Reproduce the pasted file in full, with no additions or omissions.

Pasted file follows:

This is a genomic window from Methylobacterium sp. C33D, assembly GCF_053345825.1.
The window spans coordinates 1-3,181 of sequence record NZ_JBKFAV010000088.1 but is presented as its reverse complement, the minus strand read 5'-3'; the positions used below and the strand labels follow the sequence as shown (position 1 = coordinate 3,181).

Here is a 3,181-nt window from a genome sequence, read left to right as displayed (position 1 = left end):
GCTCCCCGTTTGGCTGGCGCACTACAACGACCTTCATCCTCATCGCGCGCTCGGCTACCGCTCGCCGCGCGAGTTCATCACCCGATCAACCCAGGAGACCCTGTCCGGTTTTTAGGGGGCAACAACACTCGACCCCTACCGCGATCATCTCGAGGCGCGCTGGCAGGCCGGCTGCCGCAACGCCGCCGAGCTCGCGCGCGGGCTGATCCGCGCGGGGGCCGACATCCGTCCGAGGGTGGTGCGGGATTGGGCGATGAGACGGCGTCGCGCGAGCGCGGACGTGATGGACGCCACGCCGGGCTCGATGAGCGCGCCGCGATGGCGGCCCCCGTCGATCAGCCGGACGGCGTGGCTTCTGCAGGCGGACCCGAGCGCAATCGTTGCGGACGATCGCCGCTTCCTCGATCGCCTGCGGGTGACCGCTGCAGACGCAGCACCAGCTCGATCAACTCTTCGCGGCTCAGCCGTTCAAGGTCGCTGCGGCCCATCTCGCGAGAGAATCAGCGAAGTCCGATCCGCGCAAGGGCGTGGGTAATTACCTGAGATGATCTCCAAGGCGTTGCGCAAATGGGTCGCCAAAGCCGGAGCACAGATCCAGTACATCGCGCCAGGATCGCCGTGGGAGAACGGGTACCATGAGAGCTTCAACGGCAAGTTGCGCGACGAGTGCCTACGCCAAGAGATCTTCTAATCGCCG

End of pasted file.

This is a genomic window from Methylobacterium sp. C33D, assembly GCF_053345825.1.
The window spans coordinates 1-3,181 of sequence record NZ_JBKFAV010000088.1 but is presented as its reverse complement, the minus strand read 5'-3'; the positions used below and the strand labels follow the sequence as shown (position 1 = coordinate 3,181).

Here is a 3,181-nt window from a genome sequence, read left to right as displayed (position 1 = left end):
GCTCCCCGTTTGGCTGGCGCACTACAACGACCTTCATCCTCATCGCGCGCTCGGCTACCGCTCGCCGCGCGAGTTCATCACCCGATCAACCCAGGAGACCCTGTCCGGTTTTTAGGGGGCAACAACACTCGACCCCTACCGCGATCATCTCGAGGCGCGCTGGCAGGCCGGCTGCCGCAACGCCGCCGAGCTCGCGCGCGGGCTGATCCGCGCGGGGGCCGACATCCGTCCGAGGGTGGTGCGGGATTGGGCGATGAGACGGCGTCGCGCGAGCGCGGACGTGATGGACGCCACGCCGGGCTCGATGAGCGCGCCGCGATGGCGGCCCCCGTCGATCAGCCGGACGGCGTGGCTTCTGCAGGCGGACCCGAGCGCAATCGTTGCGGACGATCGCCGCTTCCTCGATCGCCTGCGGGTGACCGCTGCAGACGCAGCACCAGCTCGATCAACTCTTCGCGGCTCAGCCGTTCAAGGTCGCTGCGGCCCATCTCGCGAGAGAATCAGCGAAGTCCGATCCGCGCAAGGGCGTGGGTAATTACCTGAGATGATCTCCAAGGCGTTGCGCAAATGGGTCGCCAAAGCCGGAGCACAGATCCAGTACATCGCGCCAGGATCGCCGTGGGAGAACGGGTACCATGAGAGCTTCAACGGCAAGTTGCGCGACGAGTGCCTACGCCAAGAGATCTTCTAATCGCCG